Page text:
Story, art, magic and creative activities for families to share and do.
Welcome to the dark side! Don't worry--we've said it before, and we'll say it again--the dark is not a place of fear, but one filled with magic and mystery. Raven Digitalis is an intrepid explorer of this aspect of the craft. He took time out of his busy schedule to chat with me about his tradition, music, animal rights and all things shadowy...
NZ: You are quite young for a published author. How did you get started, and any advice for young and aspiring writers?
RD: Hello! Thanks for the interview.I was contracted by Llewellyn to publish my first book, Goth Craft: The Magickal Side of Dark Culture just before my 23rd birthday. Writing is a fun and strategic way for me to convey information that's in my mind. I would advise any young writers to keep doing what they're doing, whether it be nonfiction, fiction, poetry or anything else--just keep writing, even if it doesn't feel immediately successful. Art is something that should be channeled and expressed, regardless of how many people may or may not become readers, viewers, listeners or whatnot. As with any art form, if you get the motivation to do it, make the time to make it happen. One must always follow their calling!
NZ: You also formed your own tradition of the craft, Opus Aima Obscuræ (the Work of the Great Dark Mother). Can you tell us about the tradition, and what did you have to do to form it?
RD: Our tradition (or "system" or "approach," perhaps more accurately) of the Craft blends many different magickal and spiritual traditions. The path's first Priestess, Estha McNevin, is the one responsible for forming the majority of the training structure. In many ways, it's a very demanding and disciplined tradition; one that requires initiates to study, write, practice, and to performvarioustypes of devotional work and social work. We strongly believe that spirituality--no matter the path--is something to be lived every moment of every day. The Craft is not something to "do," but is something we can all *live*, and it is our hope that our tradition, as well as the public community work we do, can help bring others more stability and peace in their chosen path.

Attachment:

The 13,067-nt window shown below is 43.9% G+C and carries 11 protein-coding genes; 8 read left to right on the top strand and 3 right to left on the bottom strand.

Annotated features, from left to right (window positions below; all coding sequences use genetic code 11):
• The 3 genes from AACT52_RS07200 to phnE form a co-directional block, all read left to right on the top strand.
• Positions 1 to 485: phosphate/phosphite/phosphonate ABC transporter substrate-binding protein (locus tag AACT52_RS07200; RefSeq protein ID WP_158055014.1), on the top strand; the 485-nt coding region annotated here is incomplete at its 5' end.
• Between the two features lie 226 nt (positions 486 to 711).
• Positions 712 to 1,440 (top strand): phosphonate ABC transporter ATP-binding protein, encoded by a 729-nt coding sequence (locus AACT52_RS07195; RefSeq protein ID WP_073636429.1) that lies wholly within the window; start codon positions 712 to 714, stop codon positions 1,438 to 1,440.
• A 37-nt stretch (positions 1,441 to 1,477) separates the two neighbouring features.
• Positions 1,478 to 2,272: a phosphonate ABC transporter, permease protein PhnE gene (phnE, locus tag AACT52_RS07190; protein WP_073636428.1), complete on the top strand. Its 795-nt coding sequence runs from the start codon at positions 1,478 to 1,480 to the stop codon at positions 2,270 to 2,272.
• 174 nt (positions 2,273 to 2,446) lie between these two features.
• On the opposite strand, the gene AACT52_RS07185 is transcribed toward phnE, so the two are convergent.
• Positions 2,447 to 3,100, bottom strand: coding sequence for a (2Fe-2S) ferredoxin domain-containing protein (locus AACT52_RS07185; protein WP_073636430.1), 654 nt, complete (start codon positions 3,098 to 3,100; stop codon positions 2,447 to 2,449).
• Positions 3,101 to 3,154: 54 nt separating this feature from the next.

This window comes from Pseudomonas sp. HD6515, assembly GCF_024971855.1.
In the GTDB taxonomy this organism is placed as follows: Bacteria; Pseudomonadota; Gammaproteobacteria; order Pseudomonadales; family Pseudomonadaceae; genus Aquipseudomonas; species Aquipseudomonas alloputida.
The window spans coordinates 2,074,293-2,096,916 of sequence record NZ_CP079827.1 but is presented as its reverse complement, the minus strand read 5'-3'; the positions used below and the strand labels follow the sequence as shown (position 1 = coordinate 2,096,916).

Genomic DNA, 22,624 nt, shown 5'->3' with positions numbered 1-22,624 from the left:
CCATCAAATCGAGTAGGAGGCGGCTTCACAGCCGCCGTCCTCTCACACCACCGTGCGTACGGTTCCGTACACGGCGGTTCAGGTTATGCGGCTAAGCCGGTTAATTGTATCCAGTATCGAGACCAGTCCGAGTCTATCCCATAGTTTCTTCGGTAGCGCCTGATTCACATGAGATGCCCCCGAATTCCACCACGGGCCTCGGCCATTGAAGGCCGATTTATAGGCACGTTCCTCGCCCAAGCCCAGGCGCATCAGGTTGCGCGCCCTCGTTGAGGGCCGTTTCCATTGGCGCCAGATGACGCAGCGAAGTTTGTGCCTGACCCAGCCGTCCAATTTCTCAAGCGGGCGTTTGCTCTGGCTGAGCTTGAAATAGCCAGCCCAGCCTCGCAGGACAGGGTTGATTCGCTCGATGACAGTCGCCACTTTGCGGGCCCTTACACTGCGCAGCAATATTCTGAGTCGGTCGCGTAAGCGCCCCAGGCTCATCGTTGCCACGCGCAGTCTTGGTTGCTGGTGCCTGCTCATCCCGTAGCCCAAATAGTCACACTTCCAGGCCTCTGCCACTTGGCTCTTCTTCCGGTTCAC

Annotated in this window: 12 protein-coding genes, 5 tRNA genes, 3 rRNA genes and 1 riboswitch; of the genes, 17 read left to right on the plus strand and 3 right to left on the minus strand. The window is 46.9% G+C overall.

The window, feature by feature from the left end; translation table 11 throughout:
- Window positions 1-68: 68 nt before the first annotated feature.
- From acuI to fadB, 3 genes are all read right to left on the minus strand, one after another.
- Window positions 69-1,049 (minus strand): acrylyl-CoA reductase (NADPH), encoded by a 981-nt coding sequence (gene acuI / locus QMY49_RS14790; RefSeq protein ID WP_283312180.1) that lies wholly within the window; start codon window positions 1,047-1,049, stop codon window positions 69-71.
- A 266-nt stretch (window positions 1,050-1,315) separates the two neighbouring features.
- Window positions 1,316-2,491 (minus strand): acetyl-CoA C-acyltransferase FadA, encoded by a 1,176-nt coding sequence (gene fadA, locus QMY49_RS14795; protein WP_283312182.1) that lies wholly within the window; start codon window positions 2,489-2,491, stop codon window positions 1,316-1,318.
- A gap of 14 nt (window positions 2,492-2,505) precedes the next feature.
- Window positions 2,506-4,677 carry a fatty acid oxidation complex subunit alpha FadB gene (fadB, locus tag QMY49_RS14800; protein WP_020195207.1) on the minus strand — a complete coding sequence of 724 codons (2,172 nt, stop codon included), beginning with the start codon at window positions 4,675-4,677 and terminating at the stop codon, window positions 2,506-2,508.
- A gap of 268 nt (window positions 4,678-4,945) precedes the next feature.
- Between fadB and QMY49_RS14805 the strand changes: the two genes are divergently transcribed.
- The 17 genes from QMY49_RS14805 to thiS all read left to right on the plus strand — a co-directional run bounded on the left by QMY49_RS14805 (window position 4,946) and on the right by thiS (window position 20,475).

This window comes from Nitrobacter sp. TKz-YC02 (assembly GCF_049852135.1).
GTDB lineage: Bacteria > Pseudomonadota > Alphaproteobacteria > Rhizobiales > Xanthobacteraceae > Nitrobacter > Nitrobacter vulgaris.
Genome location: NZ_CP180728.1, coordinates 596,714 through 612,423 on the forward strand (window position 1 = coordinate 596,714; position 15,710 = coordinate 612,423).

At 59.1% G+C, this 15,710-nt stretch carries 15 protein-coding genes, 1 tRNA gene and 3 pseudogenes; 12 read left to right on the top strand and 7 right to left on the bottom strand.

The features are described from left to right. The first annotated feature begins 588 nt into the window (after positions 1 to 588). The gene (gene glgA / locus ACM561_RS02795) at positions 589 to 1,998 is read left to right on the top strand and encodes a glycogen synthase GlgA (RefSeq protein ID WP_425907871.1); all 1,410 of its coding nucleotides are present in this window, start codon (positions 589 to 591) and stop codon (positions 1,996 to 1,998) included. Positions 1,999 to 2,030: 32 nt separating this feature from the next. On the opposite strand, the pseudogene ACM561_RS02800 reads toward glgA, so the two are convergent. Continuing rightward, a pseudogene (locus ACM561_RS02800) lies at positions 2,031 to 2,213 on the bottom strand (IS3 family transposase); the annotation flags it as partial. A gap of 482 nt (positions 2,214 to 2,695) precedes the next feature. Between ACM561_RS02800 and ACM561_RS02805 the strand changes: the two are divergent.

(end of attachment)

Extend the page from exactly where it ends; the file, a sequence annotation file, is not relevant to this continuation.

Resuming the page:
NZ: We are going into Samhain, the dark season, sometimes called the season of death. Many folks from all paths are uncomfortable with this aspect of life. Why do you think this is, and what suggestions from your tradition can you give for becoming more attune with it?
RD: I talk a lot about the 'dying season' in my second book, Shadow Magick Compendium. Yes, it's true; death is feared in many forms. In actuality, death is the only constant force that life has to offer. This is not a 'doom and gloom' perspective, but is to say that death is completely natural and unavoidable. I think it's good for people of all ages and spiritual paths to study death and dying, and have exposure to this phenomenon. We have all sorts of emotions attached to death, and it's best to confront these emotions and come to our own conclusions about these things. In fact, in many cultures and countries, death is celebrated by entire communities so that everybody can both celebrate and acknowledge the occurrence. Many cultures, such as with the Day of the Dead in Mexico, reserve a day, week or month for the exclusive purpose of acknowledging death and dying, and to communicate with those who have gone before us and 'crossed the veil.' For those who live in largely non-ancestral cultures, such as American culture, I would say that the best time to become acquainted with death is when a pet dies. If a pet dies, one can create a ritual to perform when burying its body. Maybe there are certain spirits that can be called, such as those who will protect and carry the beloved pet's soul to the Afterlife. One can meditate and contemplate death and dying, and think about where the pet's spirit may have gone now that it has left its body. There are many possibilities, and everybody deals with death in a different way. The first key is to approach the subject with openness instead of fear.
NZ: You've said (I'm paraphrasing here from another interview) that while it is healthy to focus on death energy and the realm beyond (which is what Samhain is all about), you don't want to do it too much. What do you do to stay balanced and work in the "here and now" as well as the "next and beyond."
RD: While every spiritual person should approach mortality in a realistic and love-based manner, it’s wise not to become fixated on what comes after this experience. As spiritual beings, it’s good practice to bring our attention to the Now, because what is happening in the present moment is the most significant moment of all of our lives. We always find ourselves in the present, so we can't spend too much time worrying about what's next. Some amount of research, meditation is healthy, of course, but we should always bring our awareness back to the work that needs to be done by us on Earth while we're here!